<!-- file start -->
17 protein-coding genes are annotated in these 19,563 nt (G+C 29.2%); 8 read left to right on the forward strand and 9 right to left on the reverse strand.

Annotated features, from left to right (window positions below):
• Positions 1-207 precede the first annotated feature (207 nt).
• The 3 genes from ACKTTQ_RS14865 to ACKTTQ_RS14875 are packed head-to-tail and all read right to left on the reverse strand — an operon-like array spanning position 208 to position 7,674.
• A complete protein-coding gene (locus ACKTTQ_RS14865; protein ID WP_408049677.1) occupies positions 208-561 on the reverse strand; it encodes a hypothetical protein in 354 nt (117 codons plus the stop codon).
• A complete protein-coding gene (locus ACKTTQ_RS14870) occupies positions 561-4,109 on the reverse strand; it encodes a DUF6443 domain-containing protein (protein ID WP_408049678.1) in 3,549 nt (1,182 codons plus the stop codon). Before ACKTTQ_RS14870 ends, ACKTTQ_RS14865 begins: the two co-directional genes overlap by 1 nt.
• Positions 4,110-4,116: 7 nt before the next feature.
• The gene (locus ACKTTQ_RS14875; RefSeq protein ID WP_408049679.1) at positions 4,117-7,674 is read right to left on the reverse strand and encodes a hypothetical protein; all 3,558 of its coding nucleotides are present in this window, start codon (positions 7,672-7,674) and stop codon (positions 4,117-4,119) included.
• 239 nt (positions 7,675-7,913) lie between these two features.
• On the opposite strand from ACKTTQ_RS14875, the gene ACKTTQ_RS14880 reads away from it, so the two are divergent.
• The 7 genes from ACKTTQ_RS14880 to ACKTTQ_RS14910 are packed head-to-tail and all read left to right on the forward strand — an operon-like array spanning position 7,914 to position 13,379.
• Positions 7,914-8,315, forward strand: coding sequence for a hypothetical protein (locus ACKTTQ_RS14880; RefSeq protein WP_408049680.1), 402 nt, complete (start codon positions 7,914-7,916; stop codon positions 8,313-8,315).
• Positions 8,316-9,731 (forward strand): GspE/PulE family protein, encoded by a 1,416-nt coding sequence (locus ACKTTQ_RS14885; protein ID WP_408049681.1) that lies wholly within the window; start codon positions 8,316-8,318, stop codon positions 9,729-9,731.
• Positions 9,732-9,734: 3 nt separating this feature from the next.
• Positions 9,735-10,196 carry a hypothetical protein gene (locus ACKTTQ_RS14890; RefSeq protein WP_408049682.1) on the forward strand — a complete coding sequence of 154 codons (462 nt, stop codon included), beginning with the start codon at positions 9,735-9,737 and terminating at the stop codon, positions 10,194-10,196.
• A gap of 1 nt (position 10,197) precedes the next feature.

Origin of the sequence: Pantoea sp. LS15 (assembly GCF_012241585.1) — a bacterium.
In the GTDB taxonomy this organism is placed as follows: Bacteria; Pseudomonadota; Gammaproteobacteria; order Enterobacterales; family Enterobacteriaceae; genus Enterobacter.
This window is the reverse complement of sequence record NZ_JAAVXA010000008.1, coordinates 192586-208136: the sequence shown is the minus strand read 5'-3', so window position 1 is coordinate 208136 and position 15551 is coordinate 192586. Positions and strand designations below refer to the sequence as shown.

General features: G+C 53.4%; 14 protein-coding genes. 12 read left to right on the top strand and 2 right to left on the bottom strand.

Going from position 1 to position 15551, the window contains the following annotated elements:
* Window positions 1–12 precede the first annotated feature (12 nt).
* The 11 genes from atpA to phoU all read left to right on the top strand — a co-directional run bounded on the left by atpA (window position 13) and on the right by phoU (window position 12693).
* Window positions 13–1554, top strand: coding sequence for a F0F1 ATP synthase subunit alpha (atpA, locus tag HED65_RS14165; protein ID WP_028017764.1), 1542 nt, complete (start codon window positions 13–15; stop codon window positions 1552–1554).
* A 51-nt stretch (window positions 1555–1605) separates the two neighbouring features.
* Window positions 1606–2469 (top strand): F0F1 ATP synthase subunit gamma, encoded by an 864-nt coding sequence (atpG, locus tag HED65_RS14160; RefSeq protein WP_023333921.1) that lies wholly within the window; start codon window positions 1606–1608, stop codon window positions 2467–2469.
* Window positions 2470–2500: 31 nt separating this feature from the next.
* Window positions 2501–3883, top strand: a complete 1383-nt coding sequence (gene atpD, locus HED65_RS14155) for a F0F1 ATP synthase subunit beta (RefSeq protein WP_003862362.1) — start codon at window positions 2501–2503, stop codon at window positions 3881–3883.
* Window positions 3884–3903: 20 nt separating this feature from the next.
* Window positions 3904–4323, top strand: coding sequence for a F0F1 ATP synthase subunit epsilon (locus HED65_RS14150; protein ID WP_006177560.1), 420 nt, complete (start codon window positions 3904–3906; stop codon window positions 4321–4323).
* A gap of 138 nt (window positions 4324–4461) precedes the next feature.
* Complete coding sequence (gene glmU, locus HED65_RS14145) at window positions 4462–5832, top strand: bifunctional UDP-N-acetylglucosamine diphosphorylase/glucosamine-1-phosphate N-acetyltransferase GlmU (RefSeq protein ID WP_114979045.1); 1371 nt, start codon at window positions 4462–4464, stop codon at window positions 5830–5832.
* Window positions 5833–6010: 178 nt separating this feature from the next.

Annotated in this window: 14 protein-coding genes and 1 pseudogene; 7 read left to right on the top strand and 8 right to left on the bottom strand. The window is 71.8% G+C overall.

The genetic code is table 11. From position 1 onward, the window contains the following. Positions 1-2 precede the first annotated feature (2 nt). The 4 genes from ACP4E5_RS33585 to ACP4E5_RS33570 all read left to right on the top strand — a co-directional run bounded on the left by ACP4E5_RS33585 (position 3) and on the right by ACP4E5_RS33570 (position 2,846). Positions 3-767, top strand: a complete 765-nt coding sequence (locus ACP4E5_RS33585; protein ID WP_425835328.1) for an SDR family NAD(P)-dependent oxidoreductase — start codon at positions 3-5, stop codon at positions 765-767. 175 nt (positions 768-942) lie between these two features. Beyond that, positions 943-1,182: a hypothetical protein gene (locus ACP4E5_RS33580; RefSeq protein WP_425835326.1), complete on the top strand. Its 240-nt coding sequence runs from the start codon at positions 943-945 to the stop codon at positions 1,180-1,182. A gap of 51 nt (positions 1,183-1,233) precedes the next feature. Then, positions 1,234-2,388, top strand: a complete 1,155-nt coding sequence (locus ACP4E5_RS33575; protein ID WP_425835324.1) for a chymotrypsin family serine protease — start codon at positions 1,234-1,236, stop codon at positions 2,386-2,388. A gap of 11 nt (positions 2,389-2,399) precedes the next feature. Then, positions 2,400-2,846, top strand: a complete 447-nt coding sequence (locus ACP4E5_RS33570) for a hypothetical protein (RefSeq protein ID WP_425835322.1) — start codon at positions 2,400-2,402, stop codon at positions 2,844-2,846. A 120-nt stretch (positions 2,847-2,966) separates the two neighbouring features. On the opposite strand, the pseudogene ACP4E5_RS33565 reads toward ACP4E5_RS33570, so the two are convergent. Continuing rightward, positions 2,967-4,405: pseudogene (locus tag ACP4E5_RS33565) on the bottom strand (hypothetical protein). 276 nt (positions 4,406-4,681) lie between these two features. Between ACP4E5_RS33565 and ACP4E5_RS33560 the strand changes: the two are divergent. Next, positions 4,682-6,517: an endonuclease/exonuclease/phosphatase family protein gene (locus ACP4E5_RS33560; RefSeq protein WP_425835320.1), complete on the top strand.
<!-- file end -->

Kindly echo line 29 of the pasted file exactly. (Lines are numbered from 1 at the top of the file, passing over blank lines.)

* Window positions 3884–3903: 20 nt separating this feature from the next.